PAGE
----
posted by: THREEFIFTHS on February 15, 2018  10:06am

posted by: NewHavenTaxTooHigh on February 14, 2018 10:12pm

“Every American deserves a piece of the pie,” Dumas said. I guess that’s true if you believe in entitlement. I believe Every American deserves an Opportunity to Earn a piece of the pie.

How about the entitlements that the crooked bankers and hedge funders got.How about the corporate welfare programs, funds issued through tax breaks, subsidies and grants.

Ten Examples of Welfare for the Rich and Corporations

. Over 48 big corporations received over $100 million each. GM was the biggest, at a total of $1.7 billion extracted from 16 different states, but Shell, Ford and Chrysler all received over $1 billion each. Amazon, Microsoft, Prudential, Boeing and casino companies in Colorado and New Jersey received well over $200 million each.

. Federal tax breaks for wealthy hedge fund managers: Special tax breaks for hedge fund managers allow them to pay only a 15-percent rate while the people they earned the money for usually pay a 35-percent rate.

Huge corporations that engage in criminal or other wrongful activities protect their leaders from being prosecuted by paying huge fees or fines to the government. You and I would be prosecuted. These corporations protect their bosses by paying off the government. For example, Reuters reported that JPMorgan Chase, which made a preliminary $13-billion mortgage settlement with the U.S. government, is allowed to write off a majority of the deal as tax deductible, saving the corporation $4 billion.

So your point?

posted by: THREEFIFTHS on February 15, 2018  10:13am

posted by: LookOut on February 14, 2018 11:15pm

threefifths - the decision to buy vs rent is a complicate one with many facets.  Over the years, buying has been a better use of money but it is possible that renting could be better in the future….HOWEVER, your statement about taxes is very misleading.  Owners pay for higher taxes directly.  Renters pay through an increase in market rents.  Either way, everyone pays (although some are subsidized).

Some states like New York have rent control and Rent Stabilized.The landlord can only jack the rent up so much .

What is the Difference Between Rent-Controlled and Rent-Stabilized Apartments?
In New York City, there are two forms of rent regulation: rent control and rent stabilization.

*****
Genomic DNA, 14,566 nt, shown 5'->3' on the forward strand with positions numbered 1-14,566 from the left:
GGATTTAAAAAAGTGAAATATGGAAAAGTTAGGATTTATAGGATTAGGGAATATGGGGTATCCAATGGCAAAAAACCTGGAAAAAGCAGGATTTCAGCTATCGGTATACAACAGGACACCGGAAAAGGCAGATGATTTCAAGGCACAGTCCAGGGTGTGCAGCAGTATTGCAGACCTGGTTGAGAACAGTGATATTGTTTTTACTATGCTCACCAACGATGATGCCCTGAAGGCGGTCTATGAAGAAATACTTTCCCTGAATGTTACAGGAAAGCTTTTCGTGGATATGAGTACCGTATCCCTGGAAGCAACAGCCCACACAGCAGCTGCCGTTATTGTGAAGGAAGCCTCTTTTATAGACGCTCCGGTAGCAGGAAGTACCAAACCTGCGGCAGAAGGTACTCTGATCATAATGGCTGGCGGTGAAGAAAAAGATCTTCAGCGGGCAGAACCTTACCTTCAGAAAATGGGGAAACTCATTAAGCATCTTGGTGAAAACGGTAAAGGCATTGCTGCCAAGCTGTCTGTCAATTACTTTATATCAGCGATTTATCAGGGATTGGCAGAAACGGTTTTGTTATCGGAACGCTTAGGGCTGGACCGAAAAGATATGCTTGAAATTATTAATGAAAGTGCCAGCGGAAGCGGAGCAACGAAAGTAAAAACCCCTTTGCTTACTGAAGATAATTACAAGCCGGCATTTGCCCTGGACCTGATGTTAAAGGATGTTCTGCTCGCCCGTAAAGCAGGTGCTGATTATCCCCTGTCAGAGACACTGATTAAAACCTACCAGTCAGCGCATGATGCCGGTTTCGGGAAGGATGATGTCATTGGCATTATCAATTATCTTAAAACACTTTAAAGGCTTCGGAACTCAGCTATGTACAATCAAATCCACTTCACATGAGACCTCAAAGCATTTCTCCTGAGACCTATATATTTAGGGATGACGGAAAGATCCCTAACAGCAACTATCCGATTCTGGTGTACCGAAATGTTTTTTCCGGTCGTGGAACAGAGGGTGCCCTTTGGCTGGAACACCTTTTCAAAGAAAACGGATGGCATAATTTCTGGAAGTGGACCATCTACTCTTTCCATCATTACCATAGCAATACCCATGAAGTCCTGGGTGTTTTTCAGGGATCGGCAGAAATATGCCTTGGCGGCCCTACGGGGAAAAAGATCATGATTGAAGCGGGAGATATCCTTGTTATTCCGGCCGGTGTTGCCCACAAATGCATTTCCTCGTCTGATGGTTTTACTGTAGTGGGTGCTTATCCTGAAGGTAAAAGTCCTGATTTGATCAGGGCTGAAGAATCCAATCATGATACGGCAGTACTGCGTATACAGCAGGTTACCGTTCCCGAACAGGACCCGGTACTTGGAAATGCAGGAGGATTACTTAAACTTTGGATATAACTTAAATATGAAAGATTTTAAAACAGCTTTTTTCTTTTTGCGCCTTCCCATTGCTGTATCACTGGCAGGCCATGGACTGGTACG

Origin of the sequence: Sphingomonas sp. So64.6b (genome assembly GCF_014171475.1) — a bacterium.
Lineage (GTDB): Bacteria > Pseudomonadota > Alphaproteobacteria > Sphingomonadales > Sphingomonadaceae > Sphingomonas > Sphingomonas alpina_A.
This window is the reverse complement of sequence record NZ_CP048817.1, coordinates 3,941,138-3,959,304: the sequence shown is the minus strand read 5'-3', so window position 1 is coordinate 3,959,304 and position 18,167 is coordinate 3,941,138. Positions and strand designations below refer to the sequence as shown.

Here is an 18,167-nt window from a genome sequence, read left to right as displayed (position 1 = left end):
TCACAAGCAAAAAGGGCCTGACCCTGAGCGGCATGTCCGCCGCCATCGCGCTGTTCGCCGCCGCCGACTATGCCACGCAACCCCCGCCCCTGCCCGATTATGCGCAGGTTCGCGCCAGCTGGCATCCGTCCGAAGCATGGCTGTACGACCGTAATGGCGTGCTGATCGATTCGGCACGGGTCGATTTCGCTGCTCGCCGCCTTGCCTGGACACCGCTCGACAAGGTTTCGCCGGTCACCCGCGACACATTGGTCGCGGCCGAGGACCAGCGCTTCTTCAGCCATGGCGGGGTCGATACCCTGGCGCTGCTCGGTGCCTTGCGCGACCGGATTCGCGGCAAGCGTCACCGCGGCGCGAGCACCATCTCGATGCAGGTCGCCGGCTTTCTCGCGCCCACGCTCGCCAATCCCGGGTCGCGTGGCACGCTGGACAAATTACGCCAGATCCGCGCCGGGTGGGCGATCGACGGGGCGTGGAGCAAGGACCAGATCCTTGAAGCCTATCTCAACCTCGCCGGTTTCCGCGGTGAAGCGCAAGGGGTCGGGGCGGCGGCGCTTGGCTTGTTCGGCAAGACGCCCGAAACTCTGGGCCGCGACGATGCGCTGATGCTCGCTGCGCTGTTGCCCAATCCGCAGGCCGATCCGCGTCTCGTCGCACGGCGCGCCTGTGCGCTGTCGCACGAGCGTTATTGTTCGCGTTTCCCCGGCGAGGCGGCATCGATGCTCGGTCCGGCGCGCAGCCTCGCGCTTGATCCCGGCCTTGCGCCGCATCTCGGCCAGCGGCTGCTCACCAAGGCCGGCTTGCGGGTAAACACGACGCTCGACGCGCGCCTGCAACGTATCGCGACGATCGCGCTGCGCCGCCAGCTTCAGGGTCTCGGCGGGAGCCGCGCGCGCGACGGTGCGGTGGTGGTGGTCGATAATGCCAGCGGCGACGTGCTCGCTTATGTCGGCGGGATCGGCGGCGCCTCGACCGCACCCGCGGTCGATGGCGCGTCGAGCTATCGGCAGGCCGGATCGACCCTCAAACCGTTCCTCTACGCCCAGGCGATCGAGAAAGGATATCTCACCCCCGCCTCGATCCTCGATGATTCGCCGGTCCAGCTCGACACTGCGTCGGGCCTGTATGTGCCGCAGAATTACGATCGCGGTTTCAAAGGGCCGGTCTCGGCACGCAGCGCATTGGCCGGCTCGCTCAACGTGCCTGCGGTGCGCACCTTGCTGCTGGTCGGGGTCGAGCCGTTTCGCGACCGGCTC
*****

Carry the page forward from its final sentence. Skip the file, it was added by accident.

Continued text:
These regulations are in place to ensure that average New Yorkers are not priced out of the rental market.

in fact they need Rent-Controlled and Rent-Stabilized in this state.Do tnbe math it is better in this day and time to rent.

posted by: THREEFIFTHS on February 15, 2018  10:21am

Let us do the fact this Blog says it all.

The Money Pit: The Untold Secret Of Home Ownership

Rent vs. mortgage: Okay, we all know that you pay a crapload of interest on your mortgage, and you pay it up front. You do not pay interest on rent. If you buy a house for $205,000 and had no interest and a monthly payment of $1200, you would pay off your home in 171 payments (14.24 years). But that doesn’t happen. Instead, following the strictures of my own home loan, you pay $1200 bucks a month for 30 years at a fixed rate of interest. That’s an extra 16 years of payments, for a total of $230,400 that you pay over and above your principal. That means you’re paying $435,400 to own your home in 30 years. At that rate, it has to more than double in value just for you to BREAK EVEN.

Now, let’s not forget about homeowner’s insurance. Mine currently runs about $650/year, and it goes up by about $50 a year. Even if we say the price rises $50 every three years, you will pay $23,850 in 30 years of ownership IF you have no claims that cause your rates to rise more than my built-in inflation. This brings our 30-year total to $458,850.

And we also have the delightful surprise known as property tax. My property tax is about $3,000/year. Some urban areas run as much as $10,000/year and rural areas as low as $800/year. If I use my own tax amount as an estimate and assume the amount due every year does not change. I will pay $90,000 in tax over 30 years. Our grand total is now $548,850, just for the bare minimum a homeowner has to pay.

Now let’s compare this to an apartment. My rent will likely be a bit less than a mortgage payment, but just to be generous, let’s say I increase my standard of living throughout that 30 year period. Let’s use $800/month for five years, $1000/month for ten years, $1200/month for 15 years. That gives us $384,000.